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Kaseya Acquires Cloud Management Vendor Unigma

The move arms Kaseya partners to administer public cloud environments in addition to on-premises resources.

By Rich Freeman

Kaseya Ltd. has acquired Unigma LLC, a cloud management software vendor based in Framingham, Mass.

The move adds tools for administering online infrastructure and applications to the company’s existing management solutions for on-premises resources.

Terms of the transaction, which was completed at the end of March and announced today in conjunction with the Kaseya Connect partner conference currently underway in Las Vegas, were not disclosed.

Founded by Kirill Bensonoff, a former MSP, Unigma offers monitoring and management software for Microsoft Office 365 and Azure, as well as Amazon Web Services and Google Cloud Platform. The system also comes with functionality for preparing usage-based client bills for those services and a cost optimization utility, introduced in August, that helps end users save money by eliminating underutilized resources and switching to more economically-priced or appropriately sized service plans.

Kaseya, which has dual headquarters in Miami and New York City, will initially operate Unigma as an independent subsidiary under its original name. Bensonoff will serve as CEO of that unit, as well as product manager of the Unigma product line.

“They’ve done a good job over the last year or so of creating a brand for themselves,” says Jim Lippie, Kaseya’s general manager of cloud computing. “We didn’t feel it was necessary at this point in time to call them Kaseya.”

According to Lippie, adding Unigma’s Cloud Management Suite to Kaseya’s current solution portfolio arms its partners turn cloud computing from a drain on profitability to a source of high-margin ongoing service and support revenue.

“Just reselling Office 365 or Google Apps for 10 percent, 20 percent margin on a $7 mailbox isn’t going to cut it,” he says. “They need to figure out, and it’s our job to help them figure out, how to monetize these types of services.”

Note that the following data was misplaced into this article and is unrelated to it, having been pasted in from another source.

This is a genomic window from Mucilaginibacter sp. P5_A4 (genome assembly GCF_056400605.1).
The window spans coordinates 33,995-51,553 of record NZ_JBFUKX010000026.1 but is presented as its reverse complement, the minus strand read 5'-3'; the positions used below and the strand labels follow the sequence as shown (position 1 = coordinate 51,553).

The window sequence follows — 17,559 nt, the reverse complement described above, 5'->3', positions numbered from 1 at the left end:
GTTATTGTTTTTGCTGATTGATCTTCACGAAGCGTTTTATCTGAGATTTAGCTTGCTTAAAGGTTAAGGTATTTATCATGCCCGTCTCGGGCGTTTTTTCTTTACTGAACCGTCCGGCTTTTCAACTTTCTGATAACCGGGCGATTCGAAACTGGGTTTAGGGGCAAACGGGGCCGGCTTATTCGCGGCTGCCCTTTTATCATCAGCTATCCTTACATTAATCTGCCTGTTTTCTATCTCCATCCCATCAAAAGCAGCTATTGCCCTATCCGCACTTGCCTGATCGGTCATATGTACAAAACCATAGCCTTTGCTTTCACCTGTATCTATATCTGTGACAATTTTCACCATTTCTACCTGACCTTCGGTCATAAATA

Bensonoff, for his part, says that joining forces with Kaseya gives Unigma users hybrid cloud administration capabilities spanning on- and off-premises resources for the first time.

“We’ve never had a private cloud offering,” he notes.

At present, there is no integration between Unigma’s software and Kaseya’s other management solutions. Connections between those systems will arrive at an unspecified point in the future, says Lippie, noting that Kaseya wants to make changes like that in a manner that doesn’t disrupt previously announced product roadmap milestones.

According to Bensonoff, the acquisition announced today is the latest evolution of a close and long-running partnership between his company and Kaseya.

“[I] just had a lot of relationships on the product side as well as one the people side,” he says.

Lippie cites Kaseya’s relationship with Bensonoff as a factor in its decision to buy Unigma as well, along with the Unigma software’s ease of management and breadth of functionality.

“We just felt it was the best fit for what we were looking to provide our customers,” he says.

Other managed service software vendors, including ConnectWise, Autotask Corp., and AVG Business by Avast, already offer cloud management solutions, though many of those systems offer support for Office 365 only.

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